Obama also promised improved training for staff that review claims. We found instances in 2010 and 2011 when the Veterans Benefits Administration revised its training program. Staff who received the new training seem to work quicker -- a July report from the administration said students of the new program finished more claims per day -- and with better accuracy -- compared with students of the older training model.
We did not find evidence of Obama convening a formal summit with the leaders of veterans groups to establish a new training and management model. However, the Veterans for Foreign Wars informed us that monthly meetings between the executive directors of six national veterans groups do occur, as do regular meetings between those groups and the under secretary for benefits at Veterans Affairs.
The progress on this promise is a mixed bag. Although he made modest improvements, he failed to keep up with the surge of applications. On the most important measurement of this promise -- the claims backlog -- things are worse. We rate this a Promise Broken.
Email interview with Joshua Taylor, press secretary for Veterans Affairs, Sept. 28, 2012
Email interview with Terry Jemison, public affairs specialist for Veterans Affairs, Sept. 27, 2012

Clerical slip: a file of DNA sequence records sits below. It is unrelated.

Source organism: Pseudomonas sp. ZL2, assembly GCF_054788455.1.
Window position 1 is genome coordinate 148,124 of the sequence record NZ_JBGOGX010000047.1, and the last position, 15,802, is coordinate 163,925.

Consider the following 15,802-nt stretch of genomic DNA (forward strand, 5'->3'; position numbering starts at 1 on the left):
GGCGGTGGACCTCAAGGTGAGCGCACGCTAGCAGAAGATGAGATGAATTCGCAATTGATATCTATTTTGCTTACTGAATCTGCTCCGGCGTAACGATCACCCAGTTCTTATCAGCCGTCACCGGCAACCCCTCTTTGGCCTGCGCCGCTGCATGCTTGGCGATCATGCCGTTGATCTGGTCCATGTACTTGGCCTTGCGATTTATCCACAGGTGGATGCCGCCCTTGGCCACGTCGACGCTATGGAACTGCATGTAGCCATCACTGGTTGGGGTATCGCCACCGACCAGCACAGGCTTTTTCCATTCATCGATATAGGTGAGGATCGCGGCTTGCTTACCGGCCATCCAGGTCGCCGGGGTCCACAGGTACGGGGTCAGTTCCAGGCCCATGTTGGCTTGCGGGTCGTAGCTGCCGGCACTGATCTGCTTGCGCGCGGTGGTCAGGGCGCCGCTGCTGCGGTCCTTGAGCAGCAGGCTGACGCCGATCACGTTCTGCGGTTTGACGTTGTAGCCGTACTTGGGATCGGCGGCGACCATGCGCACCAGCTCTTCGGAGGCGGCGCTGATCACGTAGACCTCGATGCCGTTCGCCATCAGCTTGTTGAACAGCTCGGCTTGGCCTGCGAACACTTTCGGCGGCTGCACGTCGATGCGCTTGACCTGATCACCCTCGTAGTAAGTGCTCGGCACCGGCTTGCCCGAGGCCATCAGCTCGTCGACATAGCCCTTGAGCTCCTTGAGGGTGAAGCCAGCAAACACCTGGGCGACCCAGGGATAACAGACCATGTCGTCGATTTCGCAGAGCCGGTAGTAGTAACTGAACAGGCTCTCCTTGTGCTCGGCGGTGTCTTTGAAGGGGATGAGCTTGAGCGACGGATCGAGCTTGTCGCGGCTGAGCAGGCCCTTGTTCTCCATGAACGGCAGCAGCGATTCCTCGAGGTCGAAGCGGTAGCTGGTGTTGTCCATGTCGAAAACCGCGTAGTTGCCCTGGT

Interview with Gerald Manar, deputy director of the National Veterans Service at the Veterans of Foreign Wars (VFW), Oct. 2, 2012
U.S. House Committee on Veterans Affairs, Reclaiming the process: examining the VBA claims transformation plan as a means to effectively serve our veterans, Witness testimony of Gen. Allison Hickey, under secretary for benefits, U.S. Department of Veterans Affairs
June 19, 2012
Veterans Benefits Administration, Impact of VBA's new challenge training program, July 10, 2012
POLITICO, Veterans battle disability-claim backlog, Feb. 23, 2010
Federal News Radio, VA tackles claims backlog with new priority approach, July 11, 2012
U.S. Department of Veterans Affairs, VA report: new training model yields faster, more accurate claims processing, July 10, 2012
U.S. Department of Veterans Affairs, Strategic plan addendum fiscal year (FY) 2011‑2015, August 2012
The American Legion, VBMS: Silver bullet for claims backlog?, June 19, 2012
Government Accountability Office, Claims processing problems persist and major performance improvements may be difficult, May 26, 2005
Government Accountability Office, Preliminary Findings on Claims Processing Trends and Improvement Efforts, Statement of Daniel Bertoni, Director Education, Workforce, and Income Security, July 29, 2009
Veterans Benefits Administration, Understanding the disability claims process, (accessed Oct. 8, 2012)